A good goal is to aim (ultimately) for 40 minutes of exercise three times a week. For a typical middle-aged person, the pulse rate should rise during exercise to 85% of the target heart rate for age — for most adults, approximately 120-150 beats per minute. People who aren’t capable of that level of activity may try to work up to it gradually over a period of six months, starting with exercise sessions of no more than 5-10 minutes.
Supervision and positive reinforcement are essential components of any exercise program. Remind patients that regular exercise is important and should become a lifelong habit. Some will try to use the pain of their fibromyalgia as an excuse not to do anything physically; advise them that this will only make their pain worse over time.
The Importance of Pacing
Patients with fibromyalgia also need to learn how to pace themselves. Certain physical activities will take longer than they used to, and some people who were previously very active may have to cut back and make choices. At the same time, they should try to keep doing the things that have given them the greatest enjoyment.
A couple of days of strenuous activity may need to be followed by a couple of days of taking it easy. Some patients may be able to go skiing or hiking a few times during the season — not every weekend — and really enjoy it as long as they take time to recuperate afterward. Others, especially those who have been used to leading active, busy lives, will push themselves unrealistically. They need to be counseled to slow down and to take days off from physical activity.
Consider asking patients to keep a daily log or journal of their activities and symptoms. This may help them to understand how periods of strenuous activity or rest affect their physical and mental sense of well-being.
Nonsteroidal anti-inflammatory drugs can help take the edge off severe pain but are generally not very helpful for the chronic pain of fibromyalgia. Because of their gastrointestinal side effects, they should be used with great care in elderly patients. Corticosteroids are generally to be avoided, although some clinicians use a short trial of low-dose steroids when attempting to rule out polymyalgia rheumatica.
Low doses of tricyclic antidepressants, taken at bedtime, may help ease pain and enhance sleep. The choices include amitriptyline HC1,* doxepin HC1,* imipramine HC1,* desipramine HC1,* and trazodone HC1.* In deciding which antidepressant to use, consider trying them out one at a time for a short (5-10-day) period to determine which is most helpful. Cyclobenzaprine HC1 is structurally similar to the tricyclics and has been used to treat fibromyalgia; the usual dose is 10 mg at bedtime.
Do not use full antidepressant dosages unless you are treating concomitant depression. For patients with fibromyalgia and depression, the selective serotonin reuptake inhibitors (SSRIs) — fluoxetine HC1, sertraline HC1, paroxetine HC1 — as well as venlafaxine HC1 offer an alternative to the tricyclics, though they may prove to be too stimulating and may exacerbate sleep disturbances. Some clinicians manage the problem by prescribing an SSRI in the morning and a tricyclic at night. Allow 2-4 weeks to determine whether a selected antidepressant is having a beneficial effect. Over time, the benefits of the antidepressant may wane.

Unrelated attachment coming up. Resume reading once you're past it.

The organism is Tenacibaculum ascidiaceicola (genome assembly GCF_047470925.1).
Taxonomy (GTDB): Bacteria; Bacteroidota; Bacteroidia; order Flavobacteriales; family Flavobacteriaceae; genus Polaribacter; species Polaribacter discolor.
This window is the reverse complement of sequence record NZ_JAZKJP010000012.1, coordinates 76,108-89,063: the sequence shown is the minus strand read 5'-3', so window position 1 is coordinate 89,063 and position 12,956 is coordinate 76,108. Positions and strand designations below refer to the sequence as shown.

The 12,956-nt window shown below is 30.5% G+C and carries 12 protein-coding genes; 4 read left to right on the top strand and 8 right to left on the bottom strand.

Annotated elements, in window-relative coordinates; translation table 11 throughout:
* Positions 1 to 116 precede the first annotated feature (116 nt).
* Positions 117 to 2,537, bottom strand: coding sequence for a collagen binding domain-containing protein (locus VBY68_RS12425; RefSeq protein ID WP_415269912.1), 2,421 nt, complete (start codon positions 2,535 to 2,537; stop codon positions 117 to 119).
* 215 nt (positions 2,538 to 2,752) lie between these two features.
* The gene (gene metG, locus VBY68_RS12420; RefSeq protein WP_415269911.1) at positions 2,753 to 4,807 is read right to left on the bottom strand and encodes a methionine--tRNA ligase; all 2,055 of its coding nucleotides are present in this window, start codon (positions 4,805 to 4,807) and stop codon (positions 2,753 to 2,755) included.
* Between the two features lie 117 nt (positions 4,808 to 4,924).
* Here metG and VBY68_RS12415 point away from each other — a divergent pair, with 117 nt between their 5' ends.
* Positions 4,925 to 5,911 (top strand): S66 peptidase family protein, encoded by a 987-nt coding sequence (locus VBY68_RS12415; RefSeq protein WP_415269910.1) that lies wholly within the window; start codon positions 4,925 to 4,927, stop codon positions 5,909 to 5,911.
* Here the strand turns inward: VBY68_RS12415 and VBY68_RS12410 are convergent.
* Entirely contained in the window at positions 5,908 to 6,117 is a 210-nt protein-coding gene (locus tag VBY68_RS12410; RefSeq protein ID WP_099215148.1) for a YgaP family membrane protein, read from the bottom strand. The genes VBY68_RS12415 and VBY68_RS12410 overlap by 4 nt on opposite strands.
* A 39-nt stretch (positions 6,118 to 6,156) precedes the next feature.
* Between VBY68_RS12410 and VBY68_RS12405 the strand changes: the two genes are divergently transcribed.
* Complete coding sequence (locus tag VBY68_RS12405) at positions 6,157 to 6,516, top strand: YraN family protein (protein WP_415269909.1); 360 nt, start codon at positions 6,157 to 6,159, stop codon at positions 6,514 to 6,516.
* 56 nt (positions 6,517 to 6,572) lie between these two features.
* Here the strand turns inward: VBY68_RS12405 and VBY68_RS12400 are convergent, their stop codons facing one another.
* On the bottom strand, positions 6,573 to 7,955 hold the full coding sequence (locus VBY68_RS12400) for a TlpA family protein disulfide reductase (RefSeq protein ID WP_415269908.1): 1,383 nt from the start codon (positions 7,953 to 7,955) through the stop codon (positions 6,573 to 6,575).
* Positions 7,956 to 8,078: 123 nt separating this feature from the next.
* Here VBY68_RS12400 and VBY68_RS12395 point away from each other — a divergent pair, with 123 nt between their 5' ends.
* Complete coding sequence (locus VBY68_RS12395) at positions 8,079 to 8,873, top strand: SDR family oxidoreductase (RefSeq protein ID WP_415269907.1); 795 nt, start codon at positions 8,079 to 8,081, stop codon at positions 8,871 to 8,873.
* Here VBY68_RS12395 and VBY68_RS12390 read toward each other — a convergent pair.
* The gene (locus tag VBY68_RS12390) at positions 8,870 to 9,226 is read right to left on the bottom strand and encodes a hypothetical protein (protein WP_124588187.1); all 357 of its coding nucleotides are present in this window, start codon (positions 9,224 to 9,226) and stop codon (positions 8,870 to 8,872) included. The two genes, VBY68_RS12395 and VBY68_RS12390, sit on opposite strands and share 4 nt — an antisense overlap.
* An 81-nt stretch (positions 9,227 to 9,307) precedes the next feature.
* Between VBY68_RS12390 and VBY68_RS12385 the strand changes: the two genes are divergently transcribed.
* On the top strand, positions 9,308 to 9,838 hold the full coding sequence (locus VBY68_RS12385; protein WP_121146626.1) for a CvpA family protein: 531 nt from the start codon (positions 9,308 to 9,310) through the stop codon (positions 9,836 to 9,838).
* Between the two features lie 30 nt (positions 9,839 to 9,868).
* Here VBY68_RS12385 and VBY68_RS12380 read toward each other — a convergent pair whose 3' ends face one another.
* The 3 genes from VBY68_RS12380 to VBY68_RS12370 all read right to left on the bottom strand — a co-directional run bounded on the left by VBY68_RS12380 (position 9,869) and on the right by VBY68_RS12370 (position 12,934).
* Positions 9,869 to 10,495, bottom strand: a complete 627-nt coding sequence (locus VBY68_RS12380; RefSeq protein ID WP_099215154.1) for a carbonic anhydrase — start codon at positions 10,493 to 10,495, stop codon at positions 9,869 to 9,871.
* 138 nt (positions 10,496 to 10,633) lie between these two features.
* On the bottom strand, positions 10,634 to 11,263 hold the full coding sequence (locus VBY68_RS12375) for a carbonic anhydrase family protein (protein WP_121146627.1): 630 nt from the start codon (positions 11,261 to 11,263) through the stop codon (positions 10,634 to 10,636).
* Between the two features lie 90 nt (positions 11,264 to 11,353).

Drugs Mentioned in This Article
(Elavil, Endep) Carbidopa/levodopa
(Klonopin) Cyclobenzaprine HCL
(Flexeril) Desipramine HCL
(Norpramin, Pertofrane) Doxepin HCL
(Sinequan) Fluoxetine HCL
(Prozac) Imipramine HCL
(Janimine, Tofranil) Paroxetine HCL
(Paxil) Procaine HCL
(Novorain) Sertraline HCL
(Zoloft) Trazodone HCL
(Desyrel) Venlafaxine HCL
(Effexor) effect between antidepressant and placebo.5
The diminishing returns seen with antidepressant therapy emphasize the need to maintain other aspects of the treatment program, especially exercise, education, and psychosocial support.
Physical Therapy: a Little Goes a Long Way
Physical therapy is often reserved for flareups rather than continuous treatment of fibromyalgia. Gentle massage, heat, stretching, and other manual modalities can help, but some physical therapy programs may work patients too hard. Strenuous massage, for example, will make the pain worse. A technique known as spray and stretch may ease specific areas of localized pain; it involves stretching out a muscle group and spraying it with a vapocoolant spray such as Fluori-Methane.
Ideally, the therapist will have some experience working with fibromyalgia patients. For the physician, a good working relationship with a physical therapist is important so that the program can be structured to the patient’s maximum benefit. Long-term physical therapy is not recommended and is expensive as well.
When to Try Trigger Point Injections
Selective use of trigger point injections is helpful for patients who have severe pain in a specific area. For instance, patients may complain of pain in an area of the buttocks that keeps them from exercising, or pain in the trapezius area of the shoulder that wakes them up when they roll over in bed. Injections may also help the patient who has had a significant flare-up or experienced trauma. Patients should not look to injections as the principal method of treatment.